The presence of CCG interruptions could potentially lead to the drop-out of the abnormal allele from TP-PCR (Santoro et al., 2013). In order to avoid the false negative results due to CCG interruptions, TP-PCR is recommended to be performed in both directions with two different fluorescent dyes. In our study, the TP-PCR was performed from both the forward and reverse directions in 45 samples (FAM TP-PCR and HEX TP-PCR). The testing results demonstrated good concordance with previous results for the 45 samples. Alleles sized by the HEX TP-PCR consistently displayed one CTG repeat smaller than the FAM labeled amplicons. This size difference is reported to be from the mobility shift variance resulting from the structure of fluorescent dyes and different composition of the single-stranded DNA (Radvansky et al., 2011). All eight samples that were indicated to be normal homozygotes with FAM TP-PCR were also indicated to be normal homozygotes with HEX TP-PCR. This helps rule out false negatives generated from CCG interruptions.
In conclusion, the modified bidirectional TP-PCR test is capable of differentiating normal, premutated, and fully mutated alleles in DMPK. It improves the traditional TP-PCR by enabling reduction from two PCR procedures to one PCR procedure. The modified TP-PCR can accurately detect the presence of the large expanded allele and significantly reduce the need of the Southern Blot test. It is simple, sensitive, and reliable for clinical testing of DM1 patients and can be an efficient screening method in the clinical diagnosis of myotonic dystrophy type 1.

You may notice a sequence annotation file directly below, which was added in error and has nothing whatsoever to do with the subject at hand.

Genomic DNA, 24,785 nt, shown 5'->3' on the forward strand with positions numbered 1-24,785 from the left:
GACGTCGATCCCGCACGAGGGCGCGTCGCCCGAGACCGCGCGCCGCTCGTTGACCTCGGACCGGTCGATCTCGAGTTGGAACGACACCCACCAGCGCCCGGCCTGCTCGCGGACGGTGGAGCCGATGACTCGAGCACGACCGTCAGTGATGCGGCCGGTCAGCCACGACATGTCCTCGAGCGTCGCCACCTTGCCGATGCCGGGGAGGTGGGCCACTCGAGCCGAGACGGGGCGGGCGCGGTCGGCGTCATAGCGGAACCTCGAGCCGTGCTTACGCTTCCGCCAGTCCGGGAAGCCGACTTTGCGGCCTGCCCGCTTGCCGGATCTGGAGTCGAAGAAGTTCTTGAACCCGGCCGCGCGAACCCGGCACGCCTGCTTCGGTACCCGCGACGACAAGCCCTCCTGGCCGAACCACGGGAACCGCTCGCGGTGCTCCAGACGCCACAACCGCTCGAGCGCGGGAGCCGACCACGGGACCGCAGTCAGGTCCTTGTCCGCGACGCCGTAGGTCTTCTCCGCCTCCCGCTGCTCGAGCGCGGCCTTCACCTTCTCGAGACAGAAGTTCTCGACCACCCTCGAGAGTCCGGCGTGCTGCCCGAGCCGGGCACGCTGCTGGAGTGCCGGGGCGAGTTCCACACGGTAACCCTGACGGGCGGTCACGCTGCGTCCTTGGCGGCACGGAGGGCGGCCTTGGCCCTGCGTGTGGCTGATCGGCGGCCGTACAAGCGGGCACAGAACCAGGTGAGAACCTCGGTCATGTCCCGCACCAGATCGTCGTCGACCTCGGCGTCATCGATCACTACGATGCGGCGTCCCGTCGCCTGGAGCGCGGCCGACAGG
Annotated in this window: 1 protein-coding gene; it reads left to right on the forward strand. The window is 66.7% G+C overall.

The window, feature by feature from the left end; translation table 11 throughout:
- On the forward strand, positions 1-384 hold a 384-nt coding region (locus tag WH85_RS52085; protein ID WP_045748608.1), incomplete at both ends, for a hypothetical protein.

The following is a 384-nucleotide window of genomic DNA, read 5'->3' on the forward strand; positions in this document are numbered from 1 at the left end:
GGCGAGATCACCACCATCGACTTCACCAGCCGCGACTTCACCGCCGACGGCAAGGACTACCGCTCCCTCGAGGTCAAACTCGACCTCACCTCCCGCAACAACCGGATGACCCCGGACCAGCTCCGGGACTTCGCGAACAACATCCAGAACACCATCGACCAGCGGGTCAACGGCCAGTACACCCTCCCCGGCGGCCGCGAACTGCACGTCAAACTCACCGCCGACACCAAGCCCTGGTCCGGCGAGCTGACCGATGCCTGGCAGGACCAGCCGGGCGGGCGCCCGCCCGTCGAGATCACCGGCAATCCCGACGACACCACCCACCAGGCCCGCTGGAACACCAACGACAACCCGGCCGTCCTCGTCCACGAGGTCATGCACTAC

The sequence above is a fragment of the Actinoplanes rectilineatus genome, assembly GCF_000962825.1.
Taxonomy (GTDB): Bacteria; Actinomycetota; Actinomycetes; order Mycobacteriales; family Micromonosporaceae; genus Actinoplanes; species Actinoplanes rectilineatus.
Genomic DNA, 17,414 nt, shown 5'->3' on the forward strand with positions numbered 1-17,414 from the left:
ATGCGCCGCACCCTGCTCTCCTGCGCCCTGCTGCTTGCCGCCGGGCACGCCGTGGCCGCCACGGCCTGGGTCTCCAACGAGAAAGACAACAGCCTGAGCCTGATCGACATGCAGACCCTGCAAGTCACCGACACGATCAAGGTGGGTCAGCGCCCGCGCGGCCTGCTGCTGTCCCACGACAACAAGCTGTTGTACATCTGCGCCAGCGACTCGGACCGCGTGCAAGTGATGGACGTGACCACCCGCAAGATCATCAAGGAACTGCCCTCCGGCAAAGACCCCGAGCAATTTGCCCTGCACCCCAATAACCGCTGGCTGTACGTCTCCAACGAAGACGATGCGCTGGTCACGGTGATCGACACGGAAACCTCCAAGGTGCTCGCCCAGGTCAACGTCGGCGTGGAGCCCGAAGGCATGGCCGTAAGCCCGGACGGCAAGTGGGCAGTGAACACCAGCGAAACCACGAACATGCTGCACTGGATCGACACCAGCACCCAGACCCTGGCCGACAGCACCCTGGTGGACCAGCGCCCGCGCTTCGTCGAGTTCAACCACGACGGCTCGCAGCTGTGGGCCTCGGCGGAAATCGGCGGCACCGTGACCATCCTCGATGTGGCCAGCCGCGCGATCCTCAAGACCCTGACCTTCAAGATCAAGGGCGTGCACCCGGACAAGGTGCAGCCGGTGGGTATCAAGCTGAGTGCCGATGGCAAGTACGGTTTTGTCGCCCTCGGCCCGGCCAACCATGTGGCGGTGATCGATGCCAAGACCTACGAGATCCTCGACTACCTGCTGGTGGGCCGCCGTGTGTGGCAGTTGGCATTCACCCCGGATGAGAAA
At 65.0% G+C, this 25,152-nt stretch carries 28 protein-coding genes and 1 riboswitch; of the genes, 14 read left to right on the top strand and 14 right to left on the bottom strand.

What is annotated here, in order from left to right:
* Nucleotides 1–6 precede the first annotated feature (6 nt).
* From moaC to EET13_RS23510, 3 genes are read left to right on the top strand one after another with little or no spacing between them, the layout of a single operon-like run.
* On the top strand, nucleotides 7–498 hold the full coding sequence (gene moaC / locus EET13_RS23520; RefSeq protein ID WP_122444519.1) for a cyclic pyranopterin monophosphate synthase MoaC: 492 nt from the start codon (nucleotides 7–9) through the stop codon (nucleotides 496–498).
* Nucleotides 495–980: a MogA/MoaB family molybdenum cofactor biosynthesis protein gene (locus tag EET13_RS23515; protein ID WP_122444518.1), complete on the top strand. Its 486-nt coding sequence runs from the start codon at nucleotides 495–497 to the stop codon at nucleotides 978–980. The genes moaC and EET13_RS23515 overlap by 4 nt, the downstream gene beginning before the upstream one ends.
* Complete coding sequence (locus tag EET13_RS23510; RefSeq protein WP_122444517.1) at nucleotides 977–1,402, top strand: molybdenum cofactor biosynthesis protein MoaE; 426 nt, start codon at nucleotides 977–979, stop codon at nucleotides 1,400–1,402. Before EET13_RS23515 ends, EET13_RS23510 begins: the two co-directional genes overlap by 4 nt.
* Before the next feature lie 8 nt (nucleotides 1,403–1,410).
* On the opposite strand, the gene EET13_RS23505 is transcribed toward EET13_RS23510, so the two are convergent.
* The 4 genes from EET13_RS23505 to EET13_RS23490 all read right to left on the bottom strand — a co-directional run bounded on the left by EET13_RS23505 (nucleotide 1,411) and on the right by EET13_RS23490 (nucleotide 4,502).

Shaochun Bai, Susmita Singh, and Stephen Dlouhy designed the study. Susmita Singh and Amy Zhang procured samples and reagents. Susmita Singh analyzed the data. All authors contributed to the writing and proof reading of this manuscript.
Conflict of Interest Statement
The authors declare that the research was conducted in the absence of any commercial or financial relationships that could be construed as a potential conflict of interest.
We acknowledge Dr. Holli Drendel for kindly proofing this manuscript.
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Keywords: myotonic dystrophy type 1 (DM1), trinucleotide repeat, CTG, allelic expansion, triplet-repeat primed PCR
Citation: Singh S, Zhang A, Dlouhy S and Bai S (2014) Detection of large expansions in myotonic dystrophy type 1 using triplet primed PCR. Front. Genet. 5:94. doi: 10.3389/fgene.2014.00094
Received: 04 March 2014; Accepted: 03 April 2014;
Published online: 24 April 2014.
Edited by:Wanqing Liu, Purdue University, USA
Reviewed by:Bruno Stieger, University of Zurich, Switzerland
Dylan Martin Glubb, Queensland Institute of Medical Research, Australia
Copyright © 2014 Singh, Zhang, Dlouhy and Bai. This is an open-access article distributed under the terms of the Creative Commons Attribution License (CC BY). The use, distribution or reproduction in other forums is permitted, provided the original author(s) or licensor are credited and that the original publication in this journal is cited, in accordance with accepted academic practice. No use, distribution or reproduction is permitted which does not comply with these terms.
*Correspondence: Shaochun Bai, Department of Medical and Molecular Genetics, Indiana University School of Medicine, 550 N University Boulevard, STE 6029, Indianapolis, IN 46202, USA e-mail: firstname.lastname@example.org